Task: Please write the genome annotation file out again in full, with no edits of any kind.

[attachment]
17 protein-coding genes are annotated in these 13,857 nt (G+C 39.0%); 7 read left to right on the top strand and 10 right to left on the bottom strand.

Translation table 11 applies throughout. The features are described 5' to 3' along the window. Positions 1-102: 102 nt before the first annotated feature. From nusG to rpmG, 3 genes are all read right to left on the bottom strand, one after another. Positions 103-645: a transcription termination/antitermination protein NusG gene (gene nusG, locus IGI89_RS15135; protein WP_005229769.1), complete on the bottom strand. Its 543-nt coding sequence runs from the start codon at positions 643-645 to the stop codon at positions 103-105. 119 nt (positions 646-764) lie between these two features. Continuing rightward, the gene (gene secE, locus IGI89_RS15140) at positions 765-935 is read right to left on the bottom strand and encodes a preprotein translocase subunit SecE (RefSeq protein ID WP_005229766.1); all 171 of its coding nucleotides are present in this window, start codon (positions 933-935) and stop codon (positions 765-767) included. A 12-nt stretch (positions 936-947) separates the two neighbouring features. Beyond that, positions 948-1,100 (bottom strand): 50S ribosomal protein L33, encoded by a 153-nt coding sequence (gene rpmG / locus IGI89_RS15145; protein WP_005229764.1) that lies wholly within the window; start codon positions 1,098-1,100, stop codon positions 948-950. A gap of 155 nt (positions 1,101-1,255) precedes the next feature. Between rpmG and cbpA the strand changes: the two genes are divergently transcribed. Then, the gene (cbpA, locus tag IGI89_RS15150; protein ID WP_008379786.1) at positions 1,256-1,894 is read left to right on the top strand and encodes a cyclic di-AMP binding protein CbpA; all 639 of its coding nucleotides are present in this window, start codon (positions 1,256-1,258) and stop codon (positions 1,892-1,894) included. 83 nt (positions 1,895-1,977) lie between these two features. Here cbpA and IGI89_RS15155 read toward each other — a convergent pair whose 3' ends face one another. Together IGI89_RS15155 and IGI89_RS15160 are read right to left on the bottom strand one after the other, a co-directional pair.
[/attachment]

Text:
17 protein-coding genes are annotated in these 13,857 nt (G+C 39.0%); 7 read left to right on the top strand and 10 right to left on the bottom strand.

Translation table 11 applies throughout. The features are described 5' to 3' along the window. Positions 1-102: 102 nt before the first annotated feature. From nusG to rpmG, 3 genes are all read right to left on the bottom strand, one after another. Positions 103-645: a transcription termination/antitermination protein NusG gene (gene nusG, locus IGI89_RS15135; protein WP_005229769.1), complete on the bottom strand. Its 543-nt coding sequence runs from the start codon at positions 643-645 to the stop codon at positions 103-105. 119 nt (positions 646-764) lie between these two features. Continuing rightward, the gene (gene secE, locus IGI89_RS15140) at positions 765-935 is read right to left on the bottom strand and encodes a preprotein translocase subunit SecE (RefSeq protein ID WP_005229766.1); all 171 of its coding nucleotides are present in this window, start codon (positions 933-935) and stop codon (positions 765-767) included. A 12-nt stretch (positions 936-947) separates the two neighbouring features. Beyond that, positions 948-1,100 (bottom strand): 50S ribosomal protein L33, encoded by a 153-nt coding sequence (gene rpmG / locus IGI89_RS15145; protein WP_005229764.1) that lies wholly within the window; start codon positions 1,098-1,100, stop codon positions 948-950. A gap of 155 nt (positions 1,101-1,255) precedes the next feature. Between rpmG and cbpA the strand changes: the two genes are divergently transcribed. Then, the gene (cbpA, locus tag IGI89_RS15150; protein ID WP_008379786.1) at positions 1,256-1,894 is read left to right on the top strand and encodes a cyclic di-AMP binding protein CbpA; all 639 of its coding nucleotides are present in this window, start codon (positions 1,256-1,258) and stop codon (positions 1,892-1,894) included. 83 nt (positions 1,895-1,977) lie between these two features. Here cbpA and IGI89_RS15155 read toward each other — a convergent pair whose 3' ends face one another. Together IGI89_RS15155 and IGI89_RS15160 are read right to left on the bottom strand one after the other, a co-directional pair.